A command-line interface is a powerful and a flexible way for humans to interact with computers. Here we explain the basics of it for beginners.
The command-line interface (CLI), also known as "command prompt" or "console", or sometimes referred to as "terminal", allows the user to issue commands to the underlying software. The commands are typically lines of text that the user could type in, for example through a physical or on-screen keyboard, or the underlying software could read from a file. The main software program that deals with commands is often called a "shell" or a "command interpreter". It reads the input text lines from the user or from a file, interprets them as commands and acts accordingly. The resulting actions may include starting other programs or calling functions of the operating system, for example.
Nowadays, casual computer users would generally prefer to use a graphical user interface (GUI) and so they do not need to use CLI, but a CLI is nonetheless a part of most modern operating systems like GNU/Linux, BSD-style operating systems and Windows, including Windows 8.1. Due to its special abilities and wide availability the CLI is a powerful, flexible tool for accomplishing some non trivial tasks or troubleshooting problems. From a developer's perspective, it is sometimes cheaper, faster and more deterministic to develop, or even just use, a CLI based program rather than a GUI based program. For example, if you need to create a list of all and only the new pictures within a huge directory tree against a backup archive, then you might well prefer to write a few clever commands and let the computer do the job for you automatically, rather than reviewing the pictures one by one through a GUI based program. Of course, there could be the opposite situation that you may want, for example, to draw a diagram, and although there are CLI programs that would allow you to type in drawing commands and then export to a graphical file format, it is faster and more efficient to draw the diagram with a GUI program.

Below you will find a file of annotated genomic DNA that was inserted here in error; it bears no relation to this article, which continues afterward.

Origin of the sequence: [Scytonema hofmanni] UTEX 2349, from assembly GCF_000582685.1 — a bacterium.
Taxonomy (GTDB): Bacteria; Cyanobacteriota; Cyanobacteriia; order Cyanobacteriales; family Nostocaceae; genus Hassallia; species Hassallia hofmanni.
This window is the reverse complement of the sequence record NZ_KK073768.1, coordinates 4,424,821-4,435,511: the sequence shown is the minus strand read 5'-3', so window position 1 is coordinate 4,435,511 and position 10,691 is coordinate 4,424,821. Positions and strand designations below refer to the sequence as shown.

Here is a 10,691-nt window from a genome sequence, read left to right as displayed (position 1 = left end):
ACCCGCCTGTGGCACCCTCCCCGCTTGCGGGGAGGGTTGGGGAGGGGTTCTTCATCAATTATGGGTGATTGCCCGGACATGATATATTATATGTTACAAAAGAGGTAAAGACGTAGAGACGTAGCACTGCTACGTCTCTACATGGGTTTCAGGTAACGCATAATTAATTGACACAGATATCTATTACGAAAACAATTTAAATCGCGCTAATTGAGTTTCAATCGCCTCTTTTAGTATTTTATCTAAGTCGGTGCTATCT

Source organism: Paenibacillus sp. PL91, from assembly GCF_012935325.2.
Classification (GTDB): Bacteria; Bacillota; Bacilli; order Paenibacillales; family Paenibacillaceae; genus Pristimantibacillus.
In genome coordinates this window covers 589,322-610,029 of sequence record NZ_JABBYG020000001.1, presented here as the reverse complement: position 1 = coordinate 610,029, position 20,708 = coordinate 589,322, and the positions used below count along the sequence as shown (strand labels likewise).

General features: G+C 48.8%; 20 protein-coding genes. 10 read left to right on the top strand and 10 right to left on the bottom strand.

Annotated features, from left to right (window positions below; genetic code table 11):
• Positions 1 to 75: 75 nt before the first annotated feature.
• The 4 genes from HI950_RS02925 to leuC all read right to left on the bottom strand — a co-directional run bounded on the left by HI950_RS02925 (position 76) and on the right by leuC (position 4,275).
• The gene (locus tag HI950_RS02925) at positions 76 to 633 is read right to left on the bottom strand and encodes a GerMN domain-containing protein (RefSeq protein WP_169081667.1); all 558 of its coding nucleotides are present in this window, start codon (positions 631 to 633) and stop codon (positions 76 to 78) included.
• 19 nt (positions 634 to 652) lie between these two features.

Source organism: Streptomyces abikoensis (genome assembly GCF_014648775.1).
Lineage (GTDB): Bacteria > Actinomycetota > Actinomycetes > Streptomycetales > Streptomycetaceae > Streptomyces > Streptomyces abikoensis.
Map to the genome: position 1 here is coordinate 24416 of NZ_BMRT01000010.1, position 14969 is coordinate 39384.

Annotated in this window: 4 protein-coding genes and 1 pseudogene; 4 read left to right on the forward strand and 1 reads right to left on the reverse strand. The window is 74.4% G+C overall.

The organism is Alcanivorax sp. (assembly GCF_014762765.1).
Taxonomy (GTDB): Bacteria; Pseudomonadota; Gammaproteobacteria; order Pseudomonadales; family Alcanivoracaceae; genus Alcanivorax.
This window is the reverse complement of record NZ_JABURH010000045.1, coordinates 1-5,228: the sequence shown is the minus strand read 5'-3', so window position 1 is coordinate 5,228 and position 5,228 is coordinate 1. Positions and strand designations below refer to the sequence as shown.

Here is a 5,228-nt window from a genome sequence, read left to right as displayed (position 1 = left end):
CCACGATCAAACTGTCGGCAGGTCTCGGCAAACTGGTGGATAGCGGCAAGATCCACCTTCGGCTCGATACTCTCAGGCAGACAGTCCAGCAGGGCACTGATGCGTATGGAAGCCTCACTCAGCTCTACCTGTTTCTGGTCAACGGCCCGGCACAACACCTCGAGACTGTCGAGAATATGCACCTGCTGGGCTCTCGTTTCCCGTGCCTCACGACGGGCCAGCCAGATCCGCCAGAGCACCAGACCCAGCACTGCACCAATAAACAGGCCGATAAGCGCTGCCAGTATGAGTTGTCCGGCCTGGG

A screenshot from a GNU/Linux system, which demonstrates a GUI window running Bash shell as a command-line interpreter
In order to improve the readability, our command line examples employ simplified text representations instead of screenshots. An initially blank CLI window, without any user input, may look like one of the following three blocks of text.
In the examples above the symbols $, # and > are just command prompts; they are printed by the system; the user does not type them. We sometimes include them in our CLI examples, whenever the context of which the user works with CLI has any importance. The dollar sign ($) prompt means an ordinary user in GNU/Linux or MinGW/MSYS environment, the number sign or hash (#) prompt means a super user in GNU/Linux, and the greater-than sign (>) prompt means native Windows operating system or Wine emulator under GNU/Linux.
Were the operating system and the environment do not matter, a CLI example shows only the user input, that is what you have to type in. For example, to check the version of your installed GNU Compiler Collection (GCC), you need to type in:
Nevertheless a more complete example, including the output of a given command, may look like this:
$ gcc --version gcc (Gentoo 4.6.3 p1.11, pie-0.5.2) 4.6.3 Copyright (C) 2011 Free Software Foundation, Inc. This is free software; see the source for copying conditions. There is NO warranty; not even for MERCHANTABILITY or FITNESS FOR A PARTICULAR PURPOSE.
In any case you should remember not to type in the symbols $, # and > if a command line example starts with any of them.